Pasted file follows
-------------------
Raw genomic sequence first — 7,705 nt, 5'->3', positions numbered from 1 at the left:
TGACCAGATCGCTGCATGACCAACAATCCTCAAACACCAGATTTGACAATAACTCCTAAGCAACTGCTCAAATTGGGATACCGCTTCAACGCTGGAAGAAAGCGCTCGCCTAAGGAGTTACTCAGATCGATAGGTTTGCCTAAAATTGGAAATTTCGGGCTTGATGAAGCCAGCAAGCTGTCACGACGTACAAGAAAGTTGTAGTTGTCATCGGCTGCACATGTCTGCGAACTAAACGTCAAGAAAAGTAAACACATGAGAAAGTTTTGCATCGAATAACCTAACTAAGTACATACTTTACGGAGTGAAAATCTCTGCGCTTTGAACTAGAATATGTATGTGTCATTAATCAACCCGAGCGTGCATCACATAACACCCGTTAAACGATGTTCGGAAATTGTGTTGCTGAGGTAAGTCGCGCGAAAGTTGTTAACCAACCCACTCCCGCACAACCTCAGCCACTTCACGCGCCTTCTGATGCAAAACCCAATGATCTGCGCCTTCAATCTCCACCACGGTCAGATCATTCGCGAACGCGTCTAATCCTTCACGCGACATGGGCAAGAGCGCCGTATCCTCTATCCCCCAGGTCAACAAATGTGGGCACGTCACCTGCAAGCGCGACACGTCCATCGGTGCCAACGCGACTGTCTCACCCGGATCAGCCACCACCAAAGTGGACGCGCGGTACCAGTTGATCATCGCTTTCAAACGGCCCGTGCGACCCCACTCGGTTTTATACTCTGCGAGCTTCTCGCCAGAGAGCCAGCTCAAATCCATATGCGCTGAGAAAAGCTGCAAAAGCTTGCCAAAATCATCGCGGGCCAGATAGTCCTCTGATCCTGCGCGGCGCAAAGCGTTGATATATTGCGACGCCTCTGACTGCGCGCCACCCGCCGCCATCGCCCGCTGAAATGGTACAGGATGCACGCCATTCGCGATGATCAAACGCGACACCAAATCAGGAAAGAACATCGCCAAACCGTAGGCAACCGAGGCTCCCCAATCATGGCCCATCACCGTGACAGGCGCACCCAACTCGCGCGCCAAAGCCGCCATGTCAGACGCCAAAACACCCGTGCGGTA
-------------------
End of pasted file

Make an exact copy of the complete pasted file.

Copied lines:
Raw genomic sequence first — 7,705 nt, 5'->3', positions numbered from 1 at the left:
TGACCAGATCGCTGCATGACCAACAATCCTCAAACACCAGATTTGACAATAACTCCTAAGCAACTGCTCAAATTGGGATACCGCTTCAACGCTGGAAGAAAGCGCTCGCCTAAGGAGTTACTCAGATCGATAGGTTTGCCTAAAATTGGAAATTTCGGGCTTGATGAAGCCAGCAAGCTGTCACGACGTACAAGAAAGTTGTAGTTGTCATCGGCTGCACATGTCTGCGAACTAAACGTCAAGAAAAGTAAACACATGAGAAAGTTTTGCATCGAATAACCTAACTAAGTACATACTTTACGGAGTGAAAATCTCTGCGCTTTGAACTAGAATATGTATGTGTCATTAATCAACCCGAGCGTGCATCACATAACACCCGTTAAACGATGTTCGGAAATTGTGTTGCTGAGGTAAGTCGCGCGAAAGTTGTTAACCAACCCACTCCCGCACAACCTCAGCCACTTCACGCGCCTTCTGATGCAAAACCCAATGATCTGCGCCTTCAATCTCCACCACGGTCAGATCATTCGCGAACGCGTCTAATCCTTCACGCGACATGGGCAAGAGCGCCGTATCCTCTATCCCCCAGGTCAACAAATGTGGGCACGTCACCTGCAAGCGCGACACGTCCATCGGTGCCAACGCGACTGTCTCACCCGGATCAGCCACCACCAAAGTGGACGCGCGGTACCAGTTGATCATCGCTTTCAAACGGCCCGTGCGACCCCACTCGGTTTTATACTCTGCGAGCTTCTCGCCAGAGAGCCAGCTCAAATCCATATGCGCTGAGAAAAGCTGCAAAAGCTTGCCAAAATCATCGCGGGCCAGATAGTCCTCTGATCCTGCGCGGCGCAAAGCGTTGATATATTGCGACGCCTCTGACTGCGCGCCACCCGCCGCCATCGCCCGCTGAAATGGTACAGGATGCACGCCATTCGCGATGATCAAACGCGACACCAAATCAGGAAAGAACATCGCCAAACCGTAGGCAACCGAGGCTCCCCAATCATGGCCCATCACCGTGACAGGCGCACCCAACTCGCGCGCCAAAGCCGCCATGTCAGACGCCAAAACACCCGTGCGGTA